15 September 2014
The OSIRIS camera acquired this image on 16 August 2014 from a distance of about 100 kilometres.
ESA/Rosetta/MPS for OSIRIS Team MPS/UPD/LAM/IAA/SSO/INTA/UPM/DASP/IDA..
Landing site 'J' has relatively flat terrain and good solar illumination.
ESA/Rosetta/MPS for OSIRIS Team MPS/UPD/LAM/IAA/SSO/INTA/UPM/DASP/IDA.
The cross marks the centre of the landing ellipse for landing site 'J', selected for the first ever landing on a comet.
The 3D image of landing site 'J' shows that only a few steep slopes are located in the landing ellipse.
Landing site 'C' was selected by the lander team for use in the event that the primary landing site, 'J', has to be excluded after detailed analysis.
When the Philae lander touches down on 11 November 2014, Comet 67P/Churyumov-Gerasimenko will have a landing site waiting for it with a varied but not too rugged landscape offering good solar illumination and hardly any steep slopes. In a two-day selection process, the lander team under the leadership of the German Aerospace Center (Deutsches Zentrum für Luft- und Raumfahrt; DLR) selected landing site 'J' from among five possible candidates. The region on the head of the two-part comet was chosen after careful evaluation of all available data. "As we look at the current close-up images, we see that Comet 67P/Churyumov-Gerasimenko is a beautiful yet very extreme world; it is scientifically exciting, but has a shape that produces a big challenge for landing," says DLR researcher Stephan Ulamec, Project Manager for the Philae lander. "None of the five candidates satisfied 100 percent of the criteria, but landing site 'J' is clearly the best solution."
It will take around seven hours from the time Philae separates from the ESA Rosetta mother craft until, for the first time ever, a lander will be on the surface of a comet. This amount of time allows the engineers and scientists to ensure that too much electrical energy is not consumed during the descent and so, immediately afterwards, implement a sophisticated plan to operate all 10 instruments. During this 'First Science Phase', the lander, which is controlled and monitored from the Lander Control Center (LCC) at DLR Cologne, will be powered by its batteries. Subsequently, an average of seven hours of sunlight per cometary 'day' will allow the batteries to be repeatedly recharged. This is why the team selected a 'sunny' location. The region is scientifically interesting in particular because of the expected activity of the comet as it continues along its path towards the Sun. There are depressions in the vicinity of landing site 'J' that may already be active.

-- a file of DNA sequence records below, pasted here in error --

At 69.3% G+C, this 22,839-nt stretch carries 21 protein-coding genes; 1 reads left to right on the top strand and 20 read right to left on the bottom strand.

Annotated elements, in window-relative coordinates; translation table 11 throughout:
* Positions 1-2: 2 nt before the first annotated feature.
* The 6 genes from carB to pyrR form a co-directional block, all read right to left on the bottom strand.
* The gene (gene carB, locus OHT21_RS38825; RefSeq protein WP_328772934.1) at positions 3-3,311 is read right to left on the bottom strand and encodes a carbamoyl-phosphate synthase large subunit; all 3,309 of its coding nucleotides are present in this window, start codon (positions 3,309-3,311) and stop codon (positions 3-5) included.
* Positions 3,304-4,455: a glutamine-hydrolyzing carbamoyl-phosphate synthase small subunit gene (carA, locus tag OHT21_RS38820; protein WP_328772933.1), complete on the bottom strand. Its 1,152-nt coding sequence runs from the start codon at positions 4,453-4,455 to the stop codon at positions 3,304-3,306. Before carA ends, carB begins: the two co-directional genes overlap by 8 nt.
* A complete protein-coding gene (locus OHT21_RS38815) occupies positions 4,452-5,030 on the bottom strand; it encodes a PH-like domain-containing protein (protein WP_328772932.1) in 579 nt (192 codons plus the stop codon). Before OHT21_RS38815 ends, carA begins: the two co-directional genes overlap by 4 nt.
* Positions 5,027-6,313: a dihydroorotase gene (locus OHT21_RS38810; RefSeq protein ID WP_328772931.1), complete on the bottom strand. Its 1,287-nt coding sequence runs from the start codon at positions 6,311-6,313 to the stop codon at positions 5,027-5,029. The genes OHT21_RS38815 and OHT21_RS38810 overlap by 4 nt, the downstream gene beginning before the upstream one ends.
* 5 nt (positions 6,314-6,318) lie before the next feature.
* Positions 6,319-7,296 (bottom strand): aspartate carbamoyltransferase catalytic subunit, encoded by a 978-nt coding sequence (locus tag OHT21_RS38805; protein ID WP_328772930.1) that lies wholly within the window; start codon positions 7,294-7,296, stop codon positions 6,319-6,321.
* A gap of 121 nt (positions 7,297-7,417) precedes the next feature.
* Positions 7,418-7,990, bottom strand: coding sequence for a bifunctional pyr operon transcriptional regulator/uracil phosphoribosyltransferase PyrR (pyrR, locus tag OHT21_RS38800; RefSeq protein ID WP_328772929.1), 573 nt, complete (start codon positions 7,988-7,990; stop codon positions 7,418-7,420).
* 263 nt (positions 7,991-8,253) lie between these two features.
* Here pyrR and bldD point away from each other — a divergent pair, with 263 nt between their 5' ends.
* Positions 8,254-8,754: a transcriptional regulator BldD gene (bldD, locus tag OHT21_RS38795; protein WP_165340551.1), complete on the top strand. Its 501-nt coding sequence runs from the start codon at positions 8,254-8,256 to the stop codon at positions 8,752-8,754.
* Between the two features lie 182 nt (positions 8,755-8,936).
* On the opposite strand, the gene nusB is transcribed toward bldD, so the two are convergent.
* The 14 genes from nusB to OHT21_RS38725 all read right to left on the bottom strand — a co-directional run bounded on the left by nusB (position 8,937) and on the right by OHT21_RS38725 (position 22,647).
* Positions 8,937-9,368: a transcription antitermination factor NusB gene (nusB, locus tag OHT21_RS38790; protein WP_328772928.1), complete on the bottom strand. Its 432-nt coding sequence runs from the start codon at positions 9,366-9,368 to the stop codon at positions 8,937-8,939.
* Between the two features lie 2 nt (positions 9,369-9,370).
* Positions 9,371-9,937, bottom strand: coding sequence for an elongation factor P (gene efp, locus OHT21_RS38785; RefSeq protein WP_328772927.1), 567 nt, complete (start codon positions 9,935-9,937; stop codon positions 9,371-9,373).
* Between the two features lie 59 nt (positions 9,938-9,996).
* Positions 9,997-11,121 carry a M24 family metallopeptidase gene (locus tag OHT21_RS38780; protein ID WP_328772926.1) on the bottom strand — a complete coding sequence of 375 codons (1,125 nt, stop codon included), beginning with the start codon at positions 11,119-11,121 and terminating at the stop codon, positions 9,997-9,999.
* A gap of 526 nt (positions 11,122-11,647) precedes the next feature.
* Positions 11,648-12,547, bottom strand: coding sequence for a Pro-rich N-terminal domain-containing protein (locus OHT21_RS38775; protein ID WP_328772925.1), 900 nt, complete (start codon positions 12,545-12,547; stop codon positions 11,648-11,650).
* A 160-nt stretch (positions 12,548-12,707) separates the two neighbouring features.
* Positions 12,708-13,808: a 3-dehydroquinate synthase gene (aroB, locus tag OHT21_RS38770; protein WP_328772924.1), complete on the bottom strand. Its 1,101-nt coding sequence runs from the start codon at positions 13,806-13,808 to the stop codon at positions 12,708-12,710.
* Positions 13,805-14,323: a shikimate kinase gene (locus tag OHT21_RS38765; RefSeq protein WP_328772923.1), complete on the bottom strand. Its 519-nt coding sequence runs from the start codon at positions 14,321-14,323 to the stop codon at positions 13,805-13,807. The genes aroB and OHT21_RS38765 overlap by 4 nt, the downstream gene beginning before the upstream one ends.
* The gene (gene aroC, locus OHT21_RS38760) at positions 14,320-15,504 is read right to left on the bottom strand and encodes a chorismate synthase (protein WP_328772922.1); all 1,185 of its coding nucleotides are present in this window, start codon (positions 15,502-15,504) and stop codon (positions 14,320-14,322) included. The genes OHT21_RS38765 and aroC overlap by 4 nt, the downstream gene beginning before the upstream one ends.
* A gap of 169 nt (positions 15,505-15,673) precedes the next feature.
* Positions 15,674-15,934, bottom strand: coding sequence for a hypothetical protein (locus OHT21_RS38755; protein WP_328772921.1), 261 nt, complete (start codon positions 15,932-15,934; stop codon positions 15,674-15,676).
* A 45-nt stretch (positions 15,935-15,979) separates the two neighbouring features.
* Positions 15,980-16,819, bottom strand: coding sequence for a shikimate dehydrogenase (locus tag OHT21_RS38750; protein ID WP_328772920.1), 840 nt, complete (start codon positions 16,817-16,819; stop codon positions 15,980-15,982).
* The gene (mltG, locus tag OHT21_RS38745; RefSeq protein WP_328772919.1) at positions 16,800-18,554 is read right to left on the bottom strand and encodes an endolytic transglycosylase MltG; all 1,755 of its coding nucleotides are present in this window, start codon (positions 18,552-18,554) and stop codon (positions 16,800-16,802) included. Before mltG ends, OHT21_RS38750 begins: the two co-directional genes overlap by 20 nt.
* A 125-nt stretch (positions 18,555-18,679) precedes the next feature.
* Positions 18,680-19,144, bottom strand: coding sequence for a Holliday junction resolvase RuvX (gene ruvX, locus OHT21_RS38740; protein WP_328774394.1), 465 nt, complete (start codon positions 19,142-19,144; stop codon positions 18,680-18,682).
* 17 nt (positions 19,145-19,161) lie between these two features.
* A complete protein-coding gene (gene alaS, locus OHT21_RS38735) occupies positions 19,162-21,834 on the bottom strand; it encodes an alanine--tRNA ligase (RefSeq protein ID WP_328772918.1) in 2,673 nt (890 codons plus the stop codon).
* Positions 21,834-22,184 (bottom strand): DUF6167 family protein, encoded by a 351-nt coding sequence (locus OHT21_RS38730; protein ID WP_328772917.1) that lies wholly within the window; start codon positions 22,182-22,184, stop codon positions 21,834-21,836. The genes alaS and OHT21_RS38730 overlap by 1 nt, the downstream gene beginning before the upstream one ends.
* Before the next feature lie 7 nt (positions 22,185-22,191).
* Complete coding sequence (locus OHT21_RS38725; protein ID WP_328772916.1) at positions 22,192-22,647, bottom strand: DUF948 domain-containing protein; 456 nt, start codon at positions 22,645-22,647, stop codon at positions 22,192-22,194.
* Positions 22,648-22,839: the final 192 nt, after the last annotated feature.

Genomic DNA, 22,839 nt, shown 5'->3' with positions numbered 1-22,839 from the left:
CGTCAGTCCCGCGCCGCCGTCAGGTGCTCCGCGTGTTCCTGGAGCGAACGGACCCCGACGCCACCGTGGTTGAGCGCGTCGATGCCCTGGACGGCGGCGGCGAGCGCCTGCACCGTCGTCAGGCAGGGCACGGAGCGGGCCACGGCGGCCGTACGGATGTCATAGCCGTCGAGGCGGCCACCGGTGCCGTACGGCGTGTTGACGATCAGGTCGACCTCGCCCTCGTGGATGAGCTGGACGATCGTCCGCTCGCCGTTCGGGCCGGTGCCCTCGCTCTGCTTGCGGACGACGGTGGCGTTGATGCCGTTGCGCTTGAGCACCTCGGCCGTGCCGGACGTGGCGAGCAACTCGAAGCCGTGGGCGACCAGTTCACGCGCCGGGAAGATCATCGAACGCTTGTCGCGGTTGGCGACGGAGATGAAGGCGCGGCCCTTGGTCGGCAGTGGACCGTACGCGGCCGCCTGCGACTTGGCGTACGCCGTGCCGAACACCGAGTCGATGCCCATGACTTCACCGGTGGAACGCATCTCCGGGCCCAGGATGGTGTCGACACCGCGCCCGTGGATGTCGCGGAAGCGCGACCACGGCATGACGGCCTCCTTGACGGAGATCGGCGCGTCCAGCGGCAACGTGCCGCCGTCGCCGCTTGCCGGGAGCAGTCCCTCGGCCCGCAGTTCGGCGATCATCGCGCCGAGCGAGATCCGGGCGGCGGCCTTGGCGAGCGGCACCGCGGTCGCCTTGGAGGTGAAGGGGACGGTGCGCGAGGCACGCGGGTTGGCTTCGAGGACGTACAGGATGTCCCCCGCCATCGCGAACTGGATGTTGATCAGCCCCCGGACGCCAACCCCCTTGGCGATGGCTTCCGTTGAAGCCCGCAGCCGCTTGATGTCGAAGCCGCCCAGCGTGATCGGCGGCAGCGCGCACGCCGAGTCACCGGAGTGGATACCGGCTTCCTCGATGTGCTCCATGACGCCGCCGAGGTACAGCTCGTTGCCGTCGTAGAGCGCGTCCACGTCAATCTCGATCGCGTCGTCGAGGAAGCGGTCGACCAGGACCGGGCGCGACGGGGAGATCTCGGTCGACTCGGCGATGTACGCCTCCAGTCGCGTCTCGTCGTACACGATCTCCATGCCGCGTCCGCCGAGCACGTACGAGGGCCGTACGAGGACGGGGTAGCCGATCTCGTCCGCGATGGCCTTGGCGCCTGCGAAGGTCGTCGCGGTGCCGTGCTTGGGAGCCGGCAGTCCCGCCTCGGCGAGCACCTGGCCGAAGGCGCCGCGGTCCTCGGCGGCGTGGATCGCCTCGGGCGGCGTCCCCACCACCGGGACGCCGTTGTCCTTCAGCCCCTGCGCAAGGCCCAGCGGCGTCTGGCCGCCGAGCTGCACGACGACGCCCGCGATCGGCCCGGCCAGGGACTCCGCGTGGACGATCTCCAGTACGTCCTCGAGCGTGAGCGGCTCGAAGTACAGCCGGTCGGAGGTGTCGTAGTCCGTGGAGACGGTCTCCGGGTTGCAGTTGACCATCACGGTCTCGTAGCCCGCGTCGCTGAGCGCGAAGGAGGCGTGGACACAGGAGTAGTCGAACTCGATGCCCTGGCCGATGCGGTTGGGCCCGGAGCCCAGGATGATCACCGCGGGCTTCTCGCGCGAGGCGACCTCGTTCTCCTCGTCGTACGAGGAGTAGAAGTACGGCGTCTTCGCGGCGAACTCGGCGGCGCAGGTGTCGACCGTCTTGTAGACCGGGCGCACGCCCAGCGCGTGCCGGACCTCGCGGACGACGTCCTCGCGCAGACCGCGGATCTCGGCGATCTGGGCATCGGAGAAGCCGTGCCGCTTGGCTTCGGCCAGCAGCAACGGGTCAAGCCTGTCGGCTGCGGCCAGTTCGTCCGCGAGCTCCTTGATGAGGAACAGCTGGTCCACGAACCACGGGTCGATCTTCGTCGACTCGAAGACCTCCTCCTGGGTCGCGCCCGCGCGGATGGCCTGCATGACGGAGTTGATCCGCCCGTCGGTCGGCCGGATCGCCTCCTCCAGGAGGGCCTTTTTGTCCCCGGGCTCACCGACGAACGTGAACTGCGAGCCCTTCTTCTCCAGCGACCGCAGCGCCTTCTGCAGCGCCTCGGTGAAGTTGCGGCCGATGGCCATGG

Analyses for a safe landing
In addition to trajectory calculations and the first results from the instruments on board the Rosetta spacecraft, the planning also incorporates data from, for example, a number of landing tests conducted at DLR Bremen. During the spring of 2013, engineers there used a full-size model to test landings on both hard and soft ground in the LAMA Landing and Mobility Test Facility. Computer simulations have enabled the challenges posed by the various landing sites to be investigated.
In the coming weeks, the landing site will be examined from a shorter distance and more accurate trajectory calculations will be performed for the orbiter and lander. Should it turn out, for example, that the terrain within the landing region is significantly more rugged than expected or that extreme outgassing of the comet at this location could jeopardise the landing, then landing site ‘C’ has been selected as a backup. This landing site is on the larger part, the 'body' of the comet, and is located in relatively flat terrain and has plenty of sunlight.
The other landing sites, 'I', 'B' and 'A', which were shortlisted, were rejected because it was found during the detailed analysis that they did not meet some of the criteria sufficiently well. For example, it became clear when analysing the images acquired from some 30 kilometres away that landing site 'B', which is located inside a crater-like structure, had larger and more numerous boulders than first thought.
Preparations for the big day
By committing to a landing site and thus enabling more refined trajectory calculations, the engineers at the LCC, among others, can adjust and optimise the sequence for the descent and landing. This will be carried out autonomously by Philae – descending to the comet and preparing for its operations on 67P/Churyumov-Gerasimenko without intervention from Earth. The activities of the flight unit are tested in advance using a ground reference model of the lander in the LCC. The commands for Philae and its ten instruments are sent from the LCC to the European Space Operations Centre (ESOC) in Darmstadt and from there via ground stations to Rosetta and Philae. The telemetry from Philae passes in the opposite direction via ESOC to the LCC.
On 15 October 2014, the landing site selection will be finally confirmed or a decision will be made to switch to the backup site. "Now we have a place to land, so we are preparing for the big day," says Stephan Ulamec.
Last modified:02/10/2014 09:13:22